I’m not one to keep secrets. My migraine was debilitating this time. With the onset starting Wednesday, writing was like torture and I wanted to suck my eyeball out of my face. I was frustrated because I couldn’t stand to look at the screen long enough to write even one word. I tried to dribble out on the low lit tablet as much as I could, but even then that because frustrating.
Today was the first day the pressure eased off and I was able to just hunker down and push out a chapter. The pressure and the severity of the migraine ceased enough for me to get work done. Ugh… I so need to just make a book empire and be able to work on my book when I have the time.
Soon it will come. I know. My fans know this and believe this, but I need it sooner than later, so I can produce more.
Just griping. Ignore.
He looked to be about in his late thirties or maybe forties with this Michael Ealy flair, but without the unique eyes. This guy’s eyes were dark brown, but still made her feel something. He looked happy to see her. He was thickly built, but not fat. A man. A real man talking to her.
“I was born at night, but not last night,” she said, moving to stand a foot away from the car. Something had to be wrong with him, because she knew exactly what he was looking at.
He smiled. “Because I see you waiting on the bus and I wanted to offer you a ride?”
Madison turned away, too overwhelmed because he was actually talking to her with sincerity. This wasn’t a joke. He didn’t lose a bet.
“Hey girl, come on,” he urged. “Come back here. We can just talk.”
Madison looked back at him and shook her head. Determinedly she said, “I’m not a little girl.” Obviously, his vision sucked and he couldn’t see her very clearly, but she knew if she got any closer, whatever illusion he saw would fade away and she’d see a familiar look of horror. The hoodie only hid so much. He’d see the bumps and craters, the pimples and redness on her face, then most likely speed away.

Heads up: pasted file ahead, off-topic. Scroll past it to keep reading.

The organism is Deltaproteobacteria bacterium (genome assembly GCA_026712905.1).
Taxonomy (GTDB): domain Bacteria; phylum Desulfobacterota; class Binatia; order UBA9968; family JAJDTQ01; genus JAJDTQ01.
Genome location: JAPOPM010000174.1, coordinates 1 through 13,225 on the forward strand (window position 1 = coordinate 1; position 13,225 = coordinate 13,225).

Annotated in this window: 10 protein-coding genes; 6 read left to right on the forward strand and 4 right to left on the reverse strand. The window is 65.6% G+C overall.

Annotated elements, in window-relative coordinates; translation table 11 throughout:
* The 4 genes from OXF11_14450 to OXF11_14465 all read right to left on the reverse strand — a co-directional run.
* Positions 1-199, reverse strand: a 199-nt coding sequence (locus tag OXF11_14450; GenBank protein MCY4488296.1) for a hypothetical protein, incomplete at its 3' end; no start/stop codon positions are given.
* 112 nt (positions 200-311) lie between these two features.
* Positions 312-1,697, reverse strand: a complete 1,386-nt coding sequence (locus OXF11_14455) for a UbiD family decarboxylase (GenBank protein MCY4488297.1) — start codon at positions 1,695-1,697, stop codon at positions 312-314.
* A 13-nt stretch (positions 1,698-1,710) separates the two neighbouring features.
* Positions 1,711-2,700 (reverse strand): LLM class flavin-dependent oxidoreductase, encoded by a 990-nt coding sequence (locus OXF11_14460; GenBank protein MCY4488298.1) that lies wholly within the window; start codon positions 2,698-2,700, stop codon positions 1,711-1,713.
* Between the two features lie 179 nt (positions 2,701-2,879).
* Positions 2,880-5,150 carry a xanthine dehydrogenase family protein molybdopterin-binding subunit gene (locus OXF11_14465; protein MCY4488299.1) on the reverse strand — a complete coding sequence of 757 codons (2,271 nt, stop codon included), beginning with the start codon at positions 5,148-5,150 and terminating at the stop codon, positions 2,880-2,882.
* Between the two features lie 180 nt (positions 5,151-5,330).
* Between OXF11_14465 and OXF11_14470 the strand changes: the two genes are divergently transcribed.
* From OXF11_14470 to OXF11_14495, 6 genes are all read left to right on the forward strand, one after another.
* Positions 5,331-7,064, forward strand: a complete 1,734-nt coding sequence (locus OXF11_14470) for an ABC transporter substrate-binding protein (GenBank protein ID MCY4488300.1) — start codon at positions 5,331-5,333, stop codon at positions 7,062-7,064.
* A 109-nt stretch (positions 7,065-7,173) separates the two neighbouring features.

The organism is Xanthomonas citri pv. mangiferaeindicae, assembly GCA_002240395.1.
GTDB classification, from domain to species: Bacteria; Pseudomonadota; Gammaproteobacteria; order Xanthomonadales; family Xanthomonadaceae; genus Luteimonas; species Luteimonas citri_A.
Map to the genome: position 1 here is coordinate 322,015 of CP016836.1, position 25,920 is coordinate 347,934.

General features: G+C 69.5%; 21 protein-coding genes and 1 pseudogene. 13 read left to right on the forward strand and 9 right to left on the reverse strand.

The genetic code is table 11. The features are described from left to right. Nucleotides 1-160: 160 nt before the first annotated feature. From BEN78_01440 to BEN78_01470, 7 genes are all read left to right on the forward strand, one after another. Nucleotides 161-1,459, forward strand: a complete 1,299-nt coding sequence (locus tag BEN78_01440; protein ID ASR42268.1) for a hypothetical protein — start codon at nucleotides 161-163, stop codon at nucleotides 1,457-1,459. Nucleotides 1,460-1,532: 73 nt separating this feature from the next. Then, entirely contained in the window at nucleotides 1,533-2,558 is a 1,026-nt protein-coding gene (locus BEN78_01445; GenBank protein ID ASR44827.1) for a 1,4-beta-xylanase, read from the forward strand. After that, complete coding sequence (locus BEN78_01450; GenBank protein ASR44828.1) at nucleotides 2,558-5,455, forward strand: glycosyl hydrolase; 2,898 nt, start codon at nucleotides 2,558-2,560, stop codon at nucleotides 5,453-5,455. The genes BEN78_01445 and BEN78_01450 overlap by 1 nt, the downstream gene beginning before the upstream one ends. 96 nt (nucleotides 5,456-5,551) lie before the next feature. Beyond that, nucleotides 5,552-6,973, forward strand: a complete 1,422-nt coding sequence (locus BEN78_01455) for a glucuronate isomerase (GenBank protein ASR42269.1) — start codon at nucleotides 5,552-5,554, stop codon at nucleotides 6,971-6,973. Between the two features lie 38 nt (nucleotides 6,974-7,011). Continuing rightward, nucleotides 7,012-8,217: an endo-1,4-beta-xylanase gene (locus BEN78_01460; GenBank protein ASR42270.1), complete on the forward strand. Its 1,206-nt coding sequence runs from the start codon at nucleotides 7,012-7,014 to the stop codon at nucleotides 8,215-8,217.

“I can’t get to know you if you don’t come closer,” he persisted. “Give me your name if you want me to not call you baby girl.”
“I shouldn’t talk to strangers,” she snipped again.
“I won’t be a stranger if you tell me your name. See, it’s easy.” He touched his broad chest. “My name’s Jamar.”
That name definitely didn’t sound made up. He was serious! Why did his name sound so sexy? Madison went into panic mode. “I can’t do this with you.”
“Do what? I haven’t suggested anything…yet,” he chuckled.
HE WAS FLIRTING?
She stepped back some more. “Please stop it.”
Madison rolled her eyes. She might as well walk up to the car and get this over with.
Leaning into the window, in a firm tone, she said, “I can’t play games with you, sir. Stop what you’re doing or think you’re doing.”
He licked his bottom lip hungrily, not at all bothered by her proximity. “You don’t look twenty-eight. You aren’t lying about your age?” he questioned skeptically.
There was a teasing light in his mahogany eyes, but she became defensive. “Of course I’m twenty-eight. What purpose would it serve me to lie to you?”
“You’re on your way to school, you’re carrying a backpack and you just look young.”
“Your observation skills suck,” she said.
Jamar chortled. “You sound like my brother.” He reached out again and covered his hand over hers. “You’re really on your way to school?”